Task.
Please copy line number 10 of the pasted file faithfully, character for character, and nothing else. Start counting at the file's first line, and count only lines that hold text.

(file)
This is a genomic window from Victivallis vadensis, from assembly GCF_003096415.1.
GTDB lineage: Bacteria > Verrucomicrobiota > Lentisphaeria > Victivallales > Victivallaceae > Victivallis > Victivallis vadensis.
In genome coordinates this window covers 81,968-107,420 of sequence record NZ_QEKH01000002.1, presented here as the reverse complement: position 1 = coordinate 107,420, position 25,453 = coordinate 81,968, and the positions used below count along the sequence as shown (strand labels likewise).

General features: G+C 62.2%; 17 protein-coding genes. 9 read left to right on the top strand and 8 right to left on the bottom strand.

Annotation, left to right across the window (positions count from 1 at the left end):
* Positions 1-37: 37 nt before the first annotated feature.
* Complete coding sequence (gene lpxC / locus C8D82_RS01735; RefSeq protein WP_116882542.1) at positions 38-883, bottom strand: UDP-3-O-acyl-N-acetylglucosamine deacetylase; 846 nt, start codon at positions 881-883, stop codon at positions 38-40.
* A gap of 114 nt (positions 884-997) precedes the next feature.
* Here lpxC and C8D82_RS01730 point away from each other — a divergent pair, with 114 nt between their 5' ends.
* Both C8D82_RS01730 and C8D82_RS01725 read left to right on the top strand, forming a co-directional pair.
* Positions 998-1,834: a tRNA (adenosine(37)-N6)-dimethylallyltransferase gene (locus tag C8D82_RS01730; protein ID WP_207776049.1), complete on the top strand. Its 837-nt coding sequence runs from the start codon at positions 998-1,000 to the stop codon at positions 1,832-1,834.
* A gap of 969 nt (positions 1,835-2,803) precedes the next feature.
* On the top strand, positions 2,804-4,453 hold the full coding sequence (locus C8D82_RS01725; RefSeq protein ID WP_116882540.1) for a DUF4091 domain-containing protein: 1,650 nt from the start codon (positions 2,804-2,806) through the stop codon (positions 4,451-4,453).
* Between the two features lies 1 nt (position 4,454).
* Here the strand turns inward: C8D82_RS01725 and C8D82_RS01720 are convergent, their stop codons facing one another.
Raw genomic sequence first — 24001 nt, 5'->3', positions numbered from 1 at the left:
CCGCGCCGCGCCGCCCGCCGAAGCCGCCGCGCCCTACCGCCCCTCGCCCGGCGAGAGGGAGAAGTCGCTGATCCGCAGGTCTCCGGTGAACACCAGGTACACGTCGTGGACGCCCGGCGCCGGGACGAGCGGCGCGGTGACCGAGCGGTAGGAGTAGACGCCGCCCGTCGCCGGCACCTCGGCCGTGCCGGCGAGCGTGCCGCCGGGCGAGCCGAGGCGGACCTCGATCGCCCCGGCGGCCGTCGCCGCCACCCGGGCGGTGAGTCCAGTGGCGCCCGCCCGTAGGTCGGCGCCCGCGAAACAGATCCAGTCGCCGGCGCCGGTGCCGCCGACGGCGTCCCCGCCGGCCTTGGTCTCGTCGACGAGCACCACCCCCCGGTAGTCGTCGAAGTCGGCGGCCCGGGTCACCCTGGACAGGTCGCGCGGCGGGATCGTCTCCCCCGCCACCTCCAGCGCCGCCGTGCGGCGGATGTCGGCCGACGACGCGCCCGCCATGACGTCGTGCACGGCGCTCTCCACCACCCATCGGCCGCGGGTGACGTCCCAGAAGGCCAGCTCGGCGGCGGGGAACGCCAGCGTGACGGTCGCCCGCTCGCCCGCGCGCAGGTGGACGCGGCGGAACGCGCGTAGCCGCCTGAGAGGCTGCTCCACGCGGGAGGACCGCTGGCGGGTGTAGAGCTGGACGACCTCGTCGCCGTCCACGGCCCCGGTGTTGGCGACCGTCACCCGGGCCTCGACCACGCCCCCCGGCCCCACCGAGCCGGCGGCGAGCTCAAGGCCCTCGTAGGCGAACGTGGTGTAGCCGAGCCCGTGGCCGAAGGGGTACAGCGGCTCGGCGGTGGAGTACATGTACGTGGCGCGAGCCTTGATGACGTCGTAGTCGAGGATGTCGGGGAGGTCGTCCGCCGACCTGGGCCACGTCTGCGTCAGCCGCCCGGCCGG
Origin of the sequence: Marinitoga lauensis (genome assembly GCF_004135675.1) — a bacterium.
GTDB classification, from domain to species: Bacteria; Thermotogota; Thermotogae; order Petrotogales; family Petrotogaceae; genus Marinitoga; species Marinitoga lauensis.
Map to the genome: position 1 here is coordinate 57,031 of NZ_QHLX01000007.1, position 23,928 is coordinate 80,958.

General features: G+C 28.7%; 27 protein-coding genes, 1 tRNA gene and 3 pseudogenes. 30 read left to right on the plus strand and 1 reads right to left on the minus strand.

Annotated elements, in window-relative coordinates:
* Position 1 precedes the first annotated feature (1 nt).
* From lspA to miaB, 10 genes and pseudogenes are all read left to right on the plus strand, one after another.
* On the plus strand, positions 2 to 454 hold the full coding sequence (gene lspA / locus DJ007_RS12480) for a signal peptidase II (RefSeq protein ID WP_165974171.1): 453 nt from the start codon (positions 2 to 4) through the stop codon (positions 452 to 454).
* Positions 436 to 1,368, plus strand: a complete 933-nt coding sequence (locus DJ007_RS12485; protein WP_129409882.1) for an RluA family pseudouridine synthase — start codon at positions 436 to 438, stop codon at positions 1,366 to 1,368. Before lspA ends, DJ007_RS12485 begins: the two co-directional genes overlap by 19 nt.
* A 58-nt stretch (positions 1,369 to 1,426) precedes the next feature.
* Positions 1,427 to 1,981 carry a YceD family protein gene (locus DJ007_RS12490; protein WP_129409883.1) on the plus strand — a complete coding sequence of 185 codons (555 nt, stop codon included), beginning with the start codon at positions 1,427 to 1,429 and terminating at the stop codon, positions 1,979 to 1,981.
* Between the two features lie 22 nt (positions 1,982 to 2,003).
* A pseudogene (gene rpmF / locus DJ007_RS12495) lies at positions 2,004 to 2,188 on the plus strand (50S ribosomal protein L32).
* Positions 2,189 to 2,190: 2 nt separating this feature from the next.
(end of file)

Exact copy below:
* Both C8D82_RS01730 and C8D82_RS01725 read left to right on the top strand, forming a co-directional pair.